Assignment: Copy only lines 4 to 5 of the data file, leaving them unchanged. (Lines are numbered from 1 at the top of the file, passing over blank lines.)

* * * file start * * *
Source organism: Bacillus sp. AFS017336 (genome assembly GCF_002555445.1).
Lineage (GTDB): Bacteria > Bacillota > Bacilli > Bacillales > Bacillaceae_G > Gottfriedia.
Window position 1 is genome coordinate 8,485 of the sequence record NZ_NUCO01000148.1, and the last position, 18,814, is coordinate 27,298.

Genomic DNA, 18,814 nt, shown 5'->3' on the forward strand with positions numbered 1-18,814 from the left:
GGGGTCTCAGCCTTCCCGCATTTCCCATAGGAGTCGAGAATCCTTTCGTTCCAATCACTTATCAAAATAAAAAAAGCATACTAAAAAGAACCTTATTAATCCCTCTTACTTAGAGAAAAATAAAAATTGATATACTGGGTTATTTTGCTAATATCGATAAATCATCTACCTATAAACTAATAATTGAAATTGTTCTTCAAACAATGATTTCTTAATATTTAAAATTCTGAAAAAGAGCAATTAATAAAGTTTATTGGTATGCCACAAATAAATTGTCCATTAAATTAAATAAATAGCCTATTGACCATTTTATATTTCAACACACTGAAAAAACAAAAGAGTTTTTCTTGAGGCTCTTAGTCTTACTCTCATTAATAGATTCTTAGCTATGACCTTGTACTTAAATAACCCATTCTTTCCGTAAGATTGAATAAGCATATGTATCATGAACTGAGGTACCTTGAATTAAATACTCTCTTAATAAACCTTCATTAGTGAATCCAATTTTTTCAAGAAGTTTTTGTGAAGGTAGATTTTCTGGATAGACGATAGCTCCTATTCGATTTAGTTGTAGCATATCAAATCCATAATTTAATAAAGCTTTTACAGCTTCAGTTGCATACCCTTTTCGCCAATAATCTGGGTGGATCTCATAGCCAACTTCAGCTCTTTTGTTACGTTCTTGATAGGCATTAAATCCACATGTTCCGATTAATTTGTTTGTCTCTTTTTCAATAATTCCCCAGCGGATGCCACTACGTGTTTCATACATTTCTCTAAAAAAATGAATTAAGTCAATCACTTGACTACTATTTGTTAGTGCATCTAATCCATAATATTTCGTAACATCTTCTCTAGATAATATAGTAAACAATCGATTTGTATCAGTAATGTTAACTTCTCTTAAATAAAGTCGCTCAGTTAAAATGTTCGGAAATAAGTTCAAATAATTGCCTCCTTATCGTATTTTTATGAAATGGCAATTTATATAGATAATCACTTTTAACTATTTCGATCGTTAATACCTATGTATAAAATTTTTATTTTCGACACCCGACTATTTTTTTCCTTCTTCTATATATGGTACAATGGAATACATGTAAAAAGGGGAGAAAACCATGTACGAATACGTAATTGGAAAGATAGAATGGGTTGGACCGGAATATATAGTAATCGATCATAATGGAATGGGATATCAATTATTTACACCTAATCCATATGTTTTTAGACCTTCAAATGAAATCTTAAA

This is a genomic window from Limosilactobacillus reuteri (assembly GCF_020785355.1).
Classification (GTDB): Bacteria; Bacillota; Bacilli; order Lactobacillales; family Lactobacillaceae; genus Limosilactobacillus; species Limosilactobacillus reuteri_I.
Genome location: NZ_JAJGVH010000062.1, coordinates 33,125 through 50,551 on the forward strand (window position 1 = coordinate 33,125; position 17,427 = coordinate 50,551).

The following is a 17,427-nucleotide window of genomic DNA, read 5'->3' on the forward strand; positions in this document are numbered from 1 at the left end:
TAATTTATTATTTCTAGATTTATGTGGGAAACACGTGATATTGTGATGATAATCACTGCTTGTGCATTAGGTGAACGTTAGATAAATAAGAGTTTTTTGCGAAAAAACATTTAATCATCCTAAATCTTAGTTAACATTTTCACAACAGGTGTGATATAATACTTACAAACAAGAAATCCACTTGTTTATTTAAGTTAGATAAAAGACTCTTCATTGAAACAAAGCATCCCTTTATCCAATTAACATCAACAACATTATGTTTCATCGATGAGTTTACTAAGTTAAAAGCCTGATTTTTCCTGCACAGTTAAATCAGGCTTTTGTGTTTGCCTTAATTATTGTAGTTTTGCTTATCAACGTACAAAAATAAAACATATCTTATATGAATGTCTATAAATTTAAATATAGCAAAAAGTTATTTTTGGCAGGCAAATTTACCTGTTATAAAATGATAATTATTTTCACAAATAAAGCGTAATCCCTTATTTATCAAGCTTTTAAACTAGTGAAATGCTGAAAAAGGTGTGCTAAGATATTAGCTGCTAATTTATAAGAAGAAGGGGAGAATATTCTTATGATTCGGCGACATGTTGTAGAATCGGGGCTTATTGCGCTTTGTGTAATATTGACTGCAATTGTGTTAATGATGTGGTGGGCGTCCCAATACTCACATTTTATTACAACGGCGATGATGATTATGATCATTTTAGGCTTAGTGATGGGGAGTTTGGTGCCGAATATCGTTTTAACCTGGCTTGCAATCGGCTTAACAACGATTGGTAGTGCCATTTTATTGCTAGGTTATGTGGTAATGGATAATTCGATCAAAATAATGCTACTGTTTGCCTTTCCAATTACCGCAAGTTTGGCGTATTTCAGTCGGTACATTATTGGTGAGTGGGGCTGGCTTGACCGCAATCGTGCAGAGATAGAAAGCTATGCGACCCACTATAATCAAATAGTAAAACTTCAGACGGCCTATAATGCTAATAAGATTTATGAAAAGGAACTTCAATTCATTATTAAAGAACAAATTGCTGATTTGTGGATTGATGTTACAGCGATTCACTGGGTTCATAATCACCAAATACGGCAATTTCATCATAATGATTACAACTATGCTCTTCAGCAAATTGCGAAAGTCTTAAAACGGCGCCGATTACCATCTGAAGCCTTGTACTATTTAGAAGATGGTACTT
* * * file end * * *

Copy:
Genomic DNA, 18,814 nt, shown 5'->3' on the forward strand with positions numbered 1-18,814 from the left:
GGGGTCTCAGCCTTCCCGCATTTCCCATAGGAGTCGAGAATCCTTTCGTTCCAATCACTTATCAAAATAAAAAAAGCATACTAAAAAGAACCTTATTAATCCCTCTTACTTAGAGAAAAATAAAAATTGATATACTGGGTTATTTTGCTAATATCGATAAATCATCTACCTATAAACTAATAATTGAAATTGTTCTTCAAACAATGATTTCTTAATATTTAAAATTCTGAAAAAGAGCAATTAATAAAGTTTATTGGTATGCCACAAATAAATTGTCCATTAAATTAAATAAATAGCCTATTGACCATTTTATATTTCAACACACTGAAAAAACAAAAGAGTTTTTCTTGAGGCTCTTAGTCTTACTCTCATTAATAGATTCTTAGCTATGACCTTGTACTTAAATAACCCATTCTTTCCGTAAGATTGAATAAGCATATGTATCATGAACTGAGGTACCTTGAATTAAATACTCTCTTAATAAACCTTCATTAGTGAATCCAATTTTTTCAAGAAGTTTTTGTGAAGGTAGATTTTCTGGATAGACGATAGCTCCTATTCGATTTAGTTGTAGCATATCAAATCCATAATTTAATAAAGCTTTTACAGCTTCAGTTGCATACCCTTTTCGCCAATAATCTGGGTGGATCTCATAGCCAACTTCAGCTCTTTTGTTACGTTCTTGATAGGCATTAAATCCACATGTTCCGATTAATTTGTTTGTCTCTTTTTCAATAATTCCCCAGCGGATGCCACTACGTGTTTCATACATTTCTCTAAAAAAATGAATTAAGTCAATCACTTGACTACTATTTGTTAGTGCATCTAATCCATAATATTTCGTAACATCTTCTCTAGATAATATAGTAAACAATCGATTTGTATCAGTAATGTTAACTTCTCTTAAATAAAGTCGCTCAGTTAAAATGTTCGGAAATAAGTTCAAATAATTGCCTCCTTATCGTATTTTTATGAAATGGCAATTTATATAGATAATCACTTTTAACTATTTCGATCGTTAATACCTATGTATAAAATTTTTATTTTCGACACCCGACTATTTTTTTCCTTCTTCTATATATGGTACAATGGAATACATGTAAAAAGGGGAGAAAACCATGTACGAATACGTAATTGGAAAGATAGAATGGGTTGGACCGGAATATATAGTAATCGATCATAATGGAATGGGATATCAATTATTTACACCTAATCCATATGTTTTTAGACCTTCAAATGAAATCTTAAA